Colonel Motta Gur commanded the Israeli paratrooper brigade that captured Eastern Jerusalem during the Six Day War of 1967. There was desperate fighting when Gur, in a vehicle called a half-track, led his paratroopers into the city.  His driver was a huge soldier from the Galilee by the name of Ben-Zur. With Ben-Zur, he passed a column of Israeli tanks and hurried on. At the Lion’s Gate to Jerusalem, the entrance was very narrow because of a burning car. Colonel Gur ordered only, “Ben-Zur, drive.”  His driver continued and without slowing down, managed to avoid the burning vehicle. As they got closer, they saw that the iron gate had been hit by tank fire and was partially opened. Gur assumed that he would be attacked with grenades as they slowed to open the gate. But he said only, “Ben-Zur, drive. Ben-Zur stepped on the gas. He hit  the door and it flew off its hinges. Stones flew in every direction, but the vehicle continued down the Via Dolorosa. They turned left and found the way blocked by a deserted motorcycle in the middle of the road. It could be mined. Gur ordered, “Ben-Zur, drive.” Ben-Zur didn’t stop and didn’t attempt to avoid the motorcycle. Instead, he ran directly over it. If mined, it failed to explode. Colonel Gur continued in this fashion. At every obstacle, his only order was, “Ben-Zur, drive.” The driver made the decision as to how to go over, around, or though the obstacle in order to continue. Eventually Gur, followed by his brigade arrived at the Temple Mount. For the first time in almost 2000 years, Jews controlled the Holy Temple.[18] Colonel Gur eventually became a general and Chief-of-Staff of the Israeli Army.


What Does The Combat Model Say?

I frequently refer to what I call the combat model of leadership. It’s simple. It is mission and those you lead first; yourself last. Why does a private soldier making only several hundred dollars a month make a do-or-die assault on a hill, or drive a vehicle into danger as did Colonel Gur’s driver, Ben-Zur?  Colonel Mike Malone should know. He was once known as the Army’s leading expert on leadership, and he won the Army’s highest peacetime decoration, the Distinguished Service Medal, for his work in this field. According to Colonel Malone, a soldier goes all out in an attack because:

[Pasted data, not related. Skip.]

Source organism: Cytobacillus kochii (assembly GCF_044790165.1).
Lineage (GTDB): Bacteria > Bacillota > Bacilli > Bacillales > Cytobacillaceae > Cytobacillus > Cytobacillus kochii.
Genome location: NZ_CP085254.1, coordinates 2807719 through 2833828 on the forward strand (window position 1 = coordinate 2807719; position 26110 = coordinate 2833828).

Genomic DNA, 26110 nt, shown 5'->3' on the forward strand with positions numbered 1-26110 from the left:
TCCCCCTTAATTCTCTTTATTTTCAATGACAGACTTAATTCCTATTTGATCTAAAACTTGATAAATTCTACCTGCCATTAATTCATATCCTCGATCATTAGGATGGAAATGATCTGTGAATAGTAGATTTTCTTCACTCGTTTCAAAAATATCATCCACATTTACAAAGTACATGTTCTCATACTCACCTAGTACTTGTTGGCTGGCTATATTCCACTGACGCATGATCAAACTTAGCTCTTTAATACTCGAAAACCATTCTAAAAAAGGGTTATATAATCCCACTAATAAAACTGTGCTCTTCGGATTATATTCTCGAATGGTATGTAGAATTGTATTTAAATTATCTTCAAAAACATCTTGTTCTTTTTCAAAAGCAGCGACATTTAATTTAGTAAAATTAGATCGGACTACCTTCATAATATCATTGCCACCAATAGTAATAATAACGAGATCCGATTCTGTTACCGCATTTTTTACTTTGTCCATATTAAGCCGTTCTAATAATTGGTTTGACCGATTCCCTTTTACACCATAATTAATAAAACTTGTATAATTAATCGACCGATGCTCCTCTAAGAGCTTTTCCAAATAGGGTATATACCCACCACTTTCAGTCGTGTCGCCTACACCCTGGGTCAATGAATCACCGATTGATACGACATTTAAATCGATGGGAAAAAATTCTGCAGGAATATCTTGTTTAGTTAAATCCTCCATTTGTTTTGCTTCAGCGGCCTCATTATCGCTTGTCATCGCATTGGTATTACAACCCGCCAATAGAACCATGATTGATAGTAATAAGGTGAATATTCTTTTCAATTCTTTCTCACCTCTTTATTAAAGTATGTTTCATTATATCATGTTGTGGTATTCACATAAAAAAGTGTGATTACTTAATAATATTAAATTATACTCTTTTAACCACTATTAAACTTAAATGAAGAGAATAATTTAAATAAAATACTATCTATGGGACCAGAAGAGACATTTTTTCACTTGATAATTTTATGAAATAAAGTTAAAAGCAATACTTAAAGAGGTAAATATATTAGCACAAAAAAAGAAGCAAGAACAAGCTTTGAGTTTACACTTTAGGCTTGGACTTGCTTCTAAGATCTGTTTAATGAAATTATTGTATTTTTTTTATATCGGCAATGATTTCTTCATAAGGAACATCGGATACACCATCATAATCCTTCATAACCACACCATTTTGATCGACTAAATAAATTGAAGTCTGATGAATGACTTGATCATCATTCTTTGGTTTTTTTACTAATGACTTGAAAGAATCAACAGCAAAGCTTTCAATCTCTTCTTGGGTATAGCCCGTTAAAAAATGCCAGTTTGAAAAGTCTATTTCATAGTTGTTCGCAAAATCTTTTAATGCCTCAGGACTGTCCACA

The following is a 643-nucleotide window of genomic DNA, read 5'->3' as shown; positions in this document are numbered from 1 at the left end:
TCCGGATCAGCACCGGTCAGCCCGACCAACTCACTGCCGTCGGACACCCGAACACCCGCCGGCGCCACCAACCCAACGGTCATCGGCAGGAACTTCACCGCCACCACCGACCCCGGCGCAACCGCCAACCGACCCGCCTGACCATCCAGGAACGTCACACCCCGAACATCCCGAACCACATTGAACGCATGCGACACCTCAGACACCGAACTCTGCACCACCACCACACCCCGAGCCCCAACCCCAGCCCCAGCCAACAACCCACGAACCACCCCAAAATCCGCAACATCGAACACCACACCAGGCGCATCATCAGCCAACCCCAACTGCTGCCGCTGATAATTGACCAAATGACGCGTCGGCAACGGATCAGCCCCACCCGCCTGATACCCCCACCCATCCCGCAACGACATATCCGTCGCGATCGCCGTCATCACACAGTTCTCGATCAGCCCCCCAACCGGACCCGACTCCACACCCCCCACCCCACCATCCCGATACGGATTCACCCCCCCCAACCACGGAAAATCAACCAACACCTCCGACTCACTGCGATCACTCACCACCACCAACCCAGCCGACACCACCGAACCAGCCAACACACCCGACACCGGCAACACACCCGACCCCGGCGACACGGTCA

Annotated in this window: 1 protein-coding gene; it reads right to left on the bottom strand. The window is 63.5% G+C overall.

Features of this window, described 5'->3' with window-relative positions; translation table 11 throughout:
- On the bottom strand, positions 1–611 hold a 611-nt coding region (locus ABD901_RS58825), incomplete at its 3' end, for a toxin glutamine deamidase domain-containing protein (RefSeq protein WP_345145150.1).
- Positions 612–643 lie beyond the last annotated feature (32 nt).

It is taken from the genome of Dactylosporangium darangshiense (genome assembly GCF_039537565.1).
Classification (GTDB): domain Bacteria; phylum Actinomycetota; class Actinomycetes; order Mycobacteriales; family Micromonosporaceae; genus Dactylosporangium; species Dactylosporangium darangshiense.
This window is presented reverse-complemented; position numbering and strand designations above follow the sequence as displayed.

1.   his buddies are counting on him.

2.   he thinks his buddies will call him a coward if he doesn’t.

3.   he has learned that his leader knows the right thing to do.

4.   he wants to please his leader.

5.   he believes he will be court-martialed if he doesn’t.

6.   he thinks he will be left alone if he doesn’t attack.

7.   he believes that following orders is the right thing to do.

8.   he believes that he will be rewarded for attacking.

9.   he believes that attacking is less dangerous than not attacking.

10.he believes that he will feel guilty if he doesn’t.

11.he wants to prove his manhood, courage, competence, or worth as a soldier.

12.he enjoys the excitement and thrill of combat.

13.following orders has become automatic.[19]

Note that job security, high pay, or good benefits play a very small part here. This is consistent with results that Professors Warren Bennis and Burt Nanus from the University of Southern California in surveying leaders from all kinds of organizations. You can be a terrific leader in most situations despite poor working conditions, low compensation, and few benefits.


When Are Salary, Job Security, And Benefits Important?

Salary, job security, and good benefits are important. But they are not of primary importance. You may say, “Listen, in my company people work primarily for the pay and benefits, and that’s it.” Let’s see if that is true. If you’ve been in a company for any length of time, you’ve seen people leave voluntarily. If asked why they are leaving, they will almost invariably respond that they have better offers elsewhere. They may than begin to detail all the advantages of their new positions: higher salaries, bigger jobs, more benefits, bigger offices, etc.  If you listen carefully, however, you’ll hear a message, even if it isn’t verbalized. The message is this: “These people who hired me really appreciate what I have to offer. They recognize my real importance to a much greater extent than here. They are giving me all these benefits because I am especially important.”  In other words, although the higher salary and additional benefits were inducements to leave an organization, they may only provide the rationale for the real reason.

Recall again that there are many organizations for which pay, benefits, and job security are non-existent. Yet those that work in these organizations perform to their maximum. Did you forget the football team we talked about in an earlier chapter? There are also voluntary hospital workers, those who for low pay work on dangerous archeological digs, the Peace Corps, the “Big Brother” programs, the Boy Scouts and Girl Scouts, and hundreds of other organizations. What part than do salary, benefits, and security play in motivation?


What A Scientist Discovered About Motivations Being Interrelated